The study intends to make a contribution towards addressing the challenges of managing information and management information systems used to measure organisational effectiveness in the private sector. The purpose of the study is to describe the current state of management information systems in place in the department and establish their ability to enhance organisational effectiveness. The study explores and describes management information systems currently in place in the department and how they are used to measure operational efficiency. The study aims to provide readily tools for managers to make the effective and efficient decisions on MIS.

1.7 LimitationsThere were considerable setbacks and constraints which the researcher was subject to when carrying out the study and these affected on the objectivity and dependability of the results.
Financial resources and material resources reduced the depth of the scope of the study since it was not availed to her in her research timely, it reduced on the number of visits the researcher made to the related research company.
The researcher did not do this research study only, she was doing it concurrently with other lectures of other courses which resulted in divided attention and number of visits to the organizations being reduced. Lack of practical skills and experience also was the limiting factor, since it was the researcher’s first time to undertake the study of this magnitude. Moreover, unwillingness to disclose some vital documents to the researcher, possible limited access to confidential information, which was useful for the purposes of the research and also lack of expected cooperation from the selected respondents.

Scarcity of relevant textbooks in the library also limited the researcher to get the information she wanted to work on her research. However despite the constraints outlined above the researcher tried to reduce their negative impact on the study by securing all the funds and materials needed prior starting the project.
1.8 AssumptionsThe researcher had the assumption that selected interviewees will respond in time, before undertaking research. The hope was that respondents have a general understanding of management information systems in ensuring operational efficiency and effectiveness. More so the assumption was that information collected from respondents was accurate, relevant and can be relied on. The researcher looked forward to the sample going to be used that it would be the best representation of the total population. The researcher was also hoping to get enough resources which would enable her to carry out the study effectively (enough time and financial resource would be available to carry out the research and meet necessary costs). The other assumption was less bias in as far as the responses are concerned, that the responses and how the researcher was conducting the research will reduce the element of bias.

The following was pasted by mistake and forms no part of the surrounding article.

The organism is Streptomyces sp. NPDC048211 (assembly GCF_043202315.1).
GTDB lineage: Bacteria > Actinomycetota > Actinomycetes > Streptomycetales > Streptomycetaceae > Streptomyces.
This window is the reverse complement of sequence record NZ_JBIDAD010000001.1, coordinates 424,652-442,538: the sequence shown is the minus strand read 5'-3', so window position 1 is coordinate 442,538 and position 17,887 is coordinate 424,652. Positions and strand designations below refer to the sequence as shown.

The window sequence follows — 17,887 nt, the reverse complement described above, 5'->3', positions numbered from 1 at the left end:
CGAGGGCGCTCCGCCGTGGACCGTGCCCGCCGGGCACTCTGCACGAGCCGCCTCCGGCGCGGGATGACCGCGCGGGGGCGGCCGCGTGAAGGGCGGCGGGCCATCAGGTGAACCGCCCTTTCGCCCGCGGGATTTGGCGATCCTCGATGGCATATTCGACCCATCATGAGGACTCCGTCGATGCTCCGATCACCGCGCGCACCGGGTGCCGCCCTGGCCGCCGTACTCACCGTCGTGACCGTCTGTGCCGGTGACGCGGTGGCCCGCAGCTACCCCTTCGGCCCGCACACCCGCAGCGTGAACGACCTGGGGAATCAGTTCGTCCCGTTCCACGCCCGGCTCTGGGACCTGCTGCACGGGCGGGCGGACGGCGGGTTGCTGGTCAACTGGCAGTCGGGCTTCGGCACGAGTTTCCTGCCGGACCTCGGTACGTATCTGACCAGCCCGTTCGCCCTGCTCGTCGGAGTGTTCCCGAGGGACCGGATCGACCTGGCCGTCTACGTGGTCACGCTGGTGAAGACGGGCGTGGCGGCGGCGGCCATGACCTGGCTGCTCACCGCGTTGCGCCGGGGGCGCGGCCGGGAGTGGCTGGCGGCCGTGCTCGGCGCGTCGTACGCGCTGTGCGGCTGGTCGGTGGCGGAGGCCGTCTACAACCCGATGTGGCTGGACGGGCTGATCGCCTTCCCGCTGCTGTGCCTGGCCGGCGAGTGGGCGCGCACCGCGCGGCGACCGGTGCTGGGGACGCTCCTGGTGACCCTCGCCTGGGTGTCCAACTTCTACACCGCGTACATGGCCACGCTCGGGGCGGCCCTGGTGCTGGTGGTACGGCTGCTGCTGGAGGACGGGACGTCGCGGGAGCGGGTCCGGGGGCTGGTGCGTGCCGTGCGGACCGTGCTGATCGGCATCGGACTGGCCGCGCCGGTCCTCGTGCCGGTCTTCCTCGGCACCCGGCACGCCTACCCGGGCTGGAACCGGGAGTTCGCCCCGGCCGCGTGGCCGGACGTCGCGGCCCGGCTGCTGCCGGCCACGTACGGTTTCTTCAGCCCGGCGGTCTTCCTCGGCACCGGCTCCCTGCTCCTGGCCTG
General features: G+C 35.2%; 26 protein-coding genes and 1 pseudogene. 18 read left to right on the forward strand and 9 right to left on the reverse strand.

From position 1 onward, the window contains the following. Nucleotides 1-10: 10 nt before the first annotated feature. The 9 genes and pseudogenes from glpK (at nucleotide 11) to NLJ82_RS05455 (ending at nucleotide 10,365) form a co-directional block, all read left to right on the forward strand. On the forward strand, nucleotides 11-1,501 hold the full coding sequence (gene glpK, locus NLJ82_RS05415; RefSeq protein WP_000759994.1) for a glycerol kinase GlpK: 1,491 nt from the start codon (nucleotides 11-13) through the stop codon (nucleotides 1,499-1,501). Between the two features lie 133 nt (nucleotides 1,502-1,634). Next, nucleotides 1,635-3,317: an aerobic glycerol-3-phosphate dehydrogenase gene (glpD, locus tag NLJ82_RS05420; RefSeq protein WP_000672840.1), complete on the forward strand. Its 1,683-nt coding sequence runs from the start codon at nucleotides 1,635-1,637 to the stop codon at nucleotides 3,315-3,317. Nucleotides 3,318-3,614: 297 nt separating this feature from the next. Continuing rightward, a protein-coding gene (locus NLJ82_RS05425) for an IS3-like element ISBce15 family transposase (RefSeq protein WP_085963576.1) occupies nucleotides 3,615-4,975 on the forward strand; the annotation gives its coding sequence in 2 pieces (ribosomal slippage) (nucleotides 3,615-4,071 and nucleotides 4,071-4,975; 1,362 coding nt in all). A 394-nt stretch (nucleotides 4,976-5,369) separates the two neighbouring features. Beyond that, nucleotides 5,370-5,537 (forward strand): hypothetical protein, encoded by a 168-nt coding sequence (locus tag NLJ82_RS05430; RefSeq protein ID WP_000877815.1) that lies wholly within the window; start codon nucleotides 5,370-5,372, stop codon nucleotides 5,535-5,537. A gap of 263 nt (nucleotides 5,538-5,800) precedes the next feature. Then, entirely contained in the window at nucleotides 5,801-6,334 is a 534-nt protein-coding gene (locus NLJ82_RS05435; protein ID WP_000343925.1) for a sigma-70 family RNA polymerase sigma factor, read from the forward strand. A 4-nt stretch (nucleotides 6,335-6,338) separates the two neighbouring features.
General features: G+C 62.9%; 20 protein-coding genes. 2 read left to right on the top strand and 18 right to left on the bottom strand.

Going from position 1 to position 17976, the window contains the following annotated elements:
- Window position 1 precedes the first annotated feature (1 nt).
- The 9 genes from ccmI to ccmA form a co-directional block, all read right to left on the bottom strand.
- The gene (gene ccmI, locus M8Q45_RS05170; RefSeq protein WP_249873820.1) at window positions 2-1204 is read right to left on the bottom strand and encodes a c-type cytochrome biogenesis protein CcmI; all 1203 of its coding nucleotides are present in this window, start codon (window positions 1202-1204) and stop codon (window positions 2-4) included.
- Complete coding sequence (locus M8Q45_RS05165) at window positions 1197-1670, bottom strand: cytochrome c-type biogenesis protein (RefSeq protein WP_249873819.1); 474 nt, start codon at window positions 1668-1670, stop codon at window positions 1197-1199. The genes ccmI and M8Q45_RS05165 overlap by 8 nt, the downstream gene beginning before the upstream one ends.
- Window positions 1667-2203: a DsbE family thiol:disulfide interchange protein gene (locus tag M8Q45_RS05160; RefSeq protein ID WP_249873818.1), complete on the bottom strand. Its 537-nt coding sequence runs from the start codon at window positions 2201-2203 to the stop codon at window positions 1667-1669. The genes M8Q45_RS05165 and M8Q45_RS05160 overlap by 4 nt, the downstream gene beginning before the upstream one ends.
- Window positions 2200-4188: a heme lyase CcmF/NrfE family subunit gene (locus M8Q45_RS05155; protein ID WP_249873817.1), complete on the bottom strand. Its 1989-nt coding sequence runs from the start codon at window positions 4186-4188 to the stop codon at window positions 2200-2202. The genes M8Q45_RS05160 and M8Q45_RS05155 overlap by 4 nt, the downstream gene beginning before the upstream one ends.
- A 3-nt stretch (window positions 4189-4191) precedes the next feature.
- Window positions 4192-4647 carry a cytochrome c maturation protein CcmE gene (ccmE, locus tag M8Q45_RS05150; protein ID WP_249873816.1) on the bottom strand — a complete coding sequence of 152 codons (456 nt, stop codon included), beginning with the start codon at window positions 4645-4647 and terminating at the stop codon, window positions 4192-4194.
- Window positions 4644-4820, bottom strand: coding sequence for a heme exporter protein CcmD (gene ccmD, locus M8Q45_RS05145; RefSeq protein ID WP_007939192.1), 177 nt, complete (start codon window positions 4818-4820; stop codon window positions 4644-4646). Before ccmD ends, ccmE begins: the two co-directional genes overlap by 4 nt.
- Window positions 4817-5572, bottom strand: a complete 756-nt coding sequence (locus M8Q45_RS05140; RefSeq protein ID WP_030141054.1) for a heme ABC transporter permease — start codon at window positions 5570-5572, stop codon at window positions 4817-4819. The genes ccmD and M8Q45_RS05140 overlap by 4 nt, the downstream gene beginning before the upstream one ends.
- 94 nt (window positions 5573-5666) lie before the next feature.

1.9 Scope of the studyThis research’s main focus is on the role of management information systems in ensuring operational efficiency and effectiveness in the private sector. Other systems outside information systems will not be discussed or addressed in detail. This will allow the researcher to clearly focus on the role of management information systems accordingly to the research topic.

Although most of the findings of this research will apply to all private sectors, the focus mainly is on Kango Products. It will also focus on the measure of operational efficiency and effectiveness in the organization. Most of the information upon which the study is based will be sourced from the Human Resource Management Department, as well as the Information Technology department. However, due to informational and transport constraints this will be restricted to the branch of Bulawayo, Zimbabwe.
1.10 Definitions of key terms, concepts and variablesManagement information systems, According to Langemo (1980), MIS has been defined as the organization wide capability of creating, maintaining, retrieving and making immediately available the right information, in the right place, at the right time, in hands of the right people, at the lowest cost, in the best media, for use in decision making. In the same vein, Best (1988) defines information management as the economic, efficient and effective co-ordination of the production, control, storage and retrieval and dissemination of information from external and internal sources, in order to improve the performance of the organization.

Information system, an information system is defined as a set of interrelated elements that collect, manipulate, store and disseminate data and information with a feedback mechanism, Stair and Reynolds (2012).

Information, Stonecash (1981) also defines information by stating that information is simply symbols (data, text, images, voices) that convey meaning through their relative ordering, timing, shape, context, information is the raw material for making decisions for creating knowledge and fuelling the modern organization.

Effectiveness, According to Smith and Clark, (2007) is a measure of the ability of a system to meet its specified needs or requirements from a particular viewpoint.

Operational efficiency, is the capability of an enterprise to deliver products or services to its customers in the most cost-effective manner possible while still ensuring the high quality of its products, service and support.

CHAPTER TWO
2.1 Introduction